According to the present invention, there is provided a betting exchange system comprising server means configured to receive bet requests from a plurality of users over a communications network, each of said requests comprising a bet backing an outcome or laying an outcome, wherein the server means is operable to match respective bets which back and lay a given outcome. Allowing a user access to both sides of a betting transaction, by specifying whether he wishes to back or lay an outcome, provides the user with additional flexibility, and can facilitate a liquid two-way market. In addition, it can ensure the most efficient, and hence competitive, prices.
  • [0004]
    The bet requests can include a price at which the bet is to be placed, which can promote price competition and improve the efficiency of the market. If a better price is available to the user, the system can match the bet at the better price.
  • [0005]
    The server means can further comprise means for automatically generating an implied bet in respect of an outcome for which no bet requests have been received. This can generate arbitrage opportunities and so allow bets to be filled automatically by the system even though there may be more explicit interest in one side of the market than the other.
  • [0006]
    According to the invention, there is further provided a method of operating a server configuration to provide a betting exchange system, comprising receiving bet requests from a plurality of users over a communications network, each of said requests comprising a bet backing an outcome or laying an outcome, and matching respective bets which back and lay a given outcome.
  • [0007]
    According to the invention, there is also provided a computer program configured to provide a betting exchange system on a server machine, said program implementing the steps of receiving bet requests from a plurality of users via a communications network, each of said requests comprising a bet backing an outcome or laying an outcome, and matching respective bets which back and lay a given outcome.
  • BRIEF DESCRIPTION OF THE DRAWINGS
  • [0008]
    Embodiments of the invention will now be described by way of example with reference to the accompanying drawings, in which:
  • [0009]
    [0009]FIG. 1 is a schematic diagram showing a betting system according to the invention;
  • [0010]
    [0010]FIG. 2 is a flow diagram showing the steps required to access the betting service provided by the betting system of FIG. 1;
  • [0011]
    [0011]FIG. 3 is a screen shot showing a pricing screen illustrating an example of betting on a football match;
  • [0012]
    [0012]FIG. 4 is a flow diagram illustrating the operation of the betting exchange system according to the invention;
  • [0013]
    [0013]FIG. 5 is a screen shot showing a first change in the pricing screen of FIG. 3 following a bet placed;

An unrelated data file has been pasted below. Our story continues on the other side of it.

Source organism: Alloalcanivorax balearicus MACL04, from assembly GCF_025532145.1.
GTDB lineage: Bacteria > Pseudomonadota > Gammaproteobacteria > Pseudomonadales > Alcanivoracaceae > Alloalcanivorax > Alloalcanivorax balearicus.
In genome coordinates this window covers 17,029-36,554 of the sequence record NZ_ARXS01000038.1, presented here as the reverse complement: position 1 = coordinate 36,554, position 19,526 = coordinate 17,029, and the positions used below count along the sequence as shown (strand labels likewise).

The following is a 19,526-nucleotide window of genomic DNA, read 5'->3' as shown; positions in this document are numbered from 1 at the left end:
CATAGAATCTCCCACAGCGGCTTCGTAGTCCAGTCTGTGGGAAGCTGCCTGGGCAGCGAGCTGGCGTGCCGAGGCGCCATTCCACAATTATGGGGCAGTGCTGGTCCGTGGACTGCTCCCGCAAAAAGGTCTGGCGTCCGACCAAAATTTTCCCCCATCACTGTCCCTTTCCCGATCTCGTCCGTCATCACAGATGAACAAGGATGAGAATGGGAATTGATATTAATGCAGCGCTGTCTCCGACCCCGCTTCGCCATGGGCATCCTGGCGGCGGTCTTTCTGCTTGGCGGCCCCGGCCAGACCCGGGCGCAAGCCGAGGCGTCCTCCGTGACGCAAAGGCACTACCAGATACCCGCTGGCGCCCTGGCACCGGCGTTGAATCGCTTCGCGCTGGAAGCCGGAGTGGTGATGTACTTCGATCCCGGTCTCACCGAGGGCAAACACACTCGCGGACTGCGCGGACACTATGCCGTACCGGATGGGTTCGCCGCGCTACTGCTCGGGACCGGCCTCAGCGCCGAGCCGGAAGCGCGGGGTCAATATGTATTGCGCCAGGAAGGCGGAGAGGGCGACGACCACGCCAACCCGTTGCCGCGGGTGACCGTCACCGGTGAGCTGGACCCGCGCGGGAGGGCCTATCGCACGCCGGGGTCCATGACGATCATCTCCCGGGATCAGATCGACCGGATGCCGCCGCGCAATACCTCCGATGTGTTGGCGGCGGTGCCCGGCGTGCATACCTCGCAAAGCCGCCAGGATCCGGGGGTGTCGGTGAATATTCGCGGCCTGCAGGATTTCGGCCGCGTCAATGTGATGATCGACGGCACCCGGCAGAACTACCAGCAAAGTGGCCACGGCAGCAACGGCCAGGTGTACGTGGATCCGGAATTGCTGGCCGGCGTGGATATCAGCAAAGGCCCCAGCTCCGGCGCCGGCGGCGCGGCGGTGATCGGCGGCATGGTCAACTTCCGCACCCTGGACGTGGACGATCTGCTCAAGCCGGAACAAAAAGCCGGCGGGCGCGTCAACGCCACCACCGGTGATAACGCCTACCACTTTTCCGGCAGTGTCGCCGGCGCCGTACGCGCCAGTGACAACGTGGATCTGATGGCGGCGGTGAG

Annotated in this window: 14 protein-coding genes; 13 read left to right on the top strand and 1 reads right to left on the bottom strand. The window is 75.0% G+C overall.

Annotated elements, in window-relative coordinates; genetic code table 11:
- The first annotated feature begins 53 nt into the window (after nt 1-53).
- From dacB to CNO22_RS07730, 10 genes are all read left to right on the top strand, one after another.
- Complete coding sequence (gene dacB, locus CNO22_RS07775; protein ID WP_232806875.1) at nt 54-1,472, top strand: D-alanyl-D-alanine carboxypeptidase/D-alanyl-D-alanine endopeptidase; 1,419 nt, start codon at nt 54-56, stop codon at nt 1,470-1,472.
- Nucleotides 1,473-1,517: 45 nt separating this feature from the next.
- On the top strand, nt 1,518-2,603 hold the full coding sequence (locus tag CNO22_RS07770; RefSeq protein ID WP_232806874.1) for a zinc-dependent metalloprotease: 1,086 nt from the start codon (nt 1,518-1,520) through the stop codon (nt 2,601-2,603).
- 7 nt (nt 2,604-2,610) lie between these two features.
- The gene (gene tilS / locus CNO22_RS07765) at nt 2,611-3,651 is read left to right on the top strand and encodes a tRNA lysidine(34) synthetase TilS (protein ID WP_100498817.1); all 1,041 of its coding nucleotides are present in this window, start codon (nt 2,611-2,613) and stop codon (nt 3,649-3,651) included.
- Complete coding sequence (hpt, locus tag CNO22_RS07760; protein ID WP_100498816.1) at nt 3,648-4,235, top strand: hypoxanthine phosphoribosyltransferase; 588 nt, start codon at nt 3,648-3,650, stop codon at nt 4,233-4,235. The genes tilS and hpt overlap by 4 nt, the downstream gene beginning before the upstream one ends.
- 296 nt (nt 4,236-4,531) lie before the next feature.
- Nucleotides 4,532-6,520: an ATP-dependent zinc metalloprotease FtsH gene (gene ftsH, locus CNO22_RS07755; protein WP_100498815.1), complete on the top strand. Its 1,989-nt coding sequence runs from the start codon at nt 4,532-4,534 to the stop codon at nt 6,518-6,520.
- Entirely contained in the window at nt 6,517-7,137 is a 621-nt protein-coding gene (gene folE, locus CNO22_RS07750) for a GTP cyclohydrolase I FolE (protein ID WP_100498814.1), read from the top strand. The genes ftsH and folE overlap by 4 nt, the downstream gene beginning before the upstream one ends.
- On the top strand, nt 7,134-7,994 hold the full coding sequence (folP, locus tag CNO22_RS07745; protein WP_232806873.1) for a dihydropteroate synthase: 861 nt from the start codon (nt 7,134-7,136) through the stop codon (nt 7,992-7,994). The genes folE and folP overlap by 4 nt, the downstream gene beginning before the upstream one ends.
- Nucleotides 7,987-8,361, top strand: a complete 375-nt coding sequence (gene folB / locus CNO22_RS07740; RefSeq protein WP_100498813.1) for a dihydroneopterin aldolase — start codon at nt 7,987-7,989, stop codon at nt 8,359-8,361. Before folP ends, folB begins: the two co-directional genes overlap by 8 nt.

• [0014]
    [0014]FIG. 6 is a screen shot showing a second change in the pricing screen of FIG. 3 following a bet placed;
  • [0015]
    [0015]FIG. 7 is a screen shot showing a pricing screen which illustrates the arbitrage feature of the invention;
  • [0016]
    [0016]FIG. 8 is a screen shot showing the change in the pricing screen of FIG. 7 following a bet placed;
  • [0017]
    [0017]FIG. 9 is a screen shot showing a pricing screen illustrating one example of the creation of implied bets;
  • [0018]
    [0018]FIG. 10 is a screen shot showing a pricing screen illustrating a further example of the creation of implied bets;
  • [0019]
    [0019]FIG. 11 is a screen shot showing a pricing screen which illustrates line betting;
  • [0020]
    [0020]FIG. 12 is a screen shot showing the change in the pricing screen of FIG. 11 following a further bet placed;
  • [0021]
    [0021]FIG. 13 is a screen shot showing a pricing screen which illustrates spread betting;
  • [0022]
    [0022]FIG. 14 is a screen shot showing a change in the pricing screen of FIG. 13 following a bet placed;
  • [0023]
    [0023]FIG. 15 is a screen shot showing a change in the pricing screen of FIG. 14 following a bet placed;
  • DETAILED DESCRIPTION
  • [0024]
    Referring to FIG. 1, a betting exchange system according to the invention is implemented on a server 1, for example a server machine running Windows NT™, connected to a back office database system 2, for example an Oracle or SQL relational database server. The database server 2 includes database storage for a comprehensive sports statistics service to be provided in conjunction with a betting service. The server 1 is connected to the Internet 3. The server is accessed over the Internet 3 by a plurality of client machines 4, for example personal computers running web browser software such as Microsoft Internet Explorer™ or Netscape Navigator™ and using dial-up connections through respective Internet Service Providers 5. Access to the server 1 is restricted by, for example, a firewall and other known secured measures. Other access methods are also envisaged, for example use of WAP (Wireless Application Protocol) phones to access a betting service running on a WAP server.
  • [0025]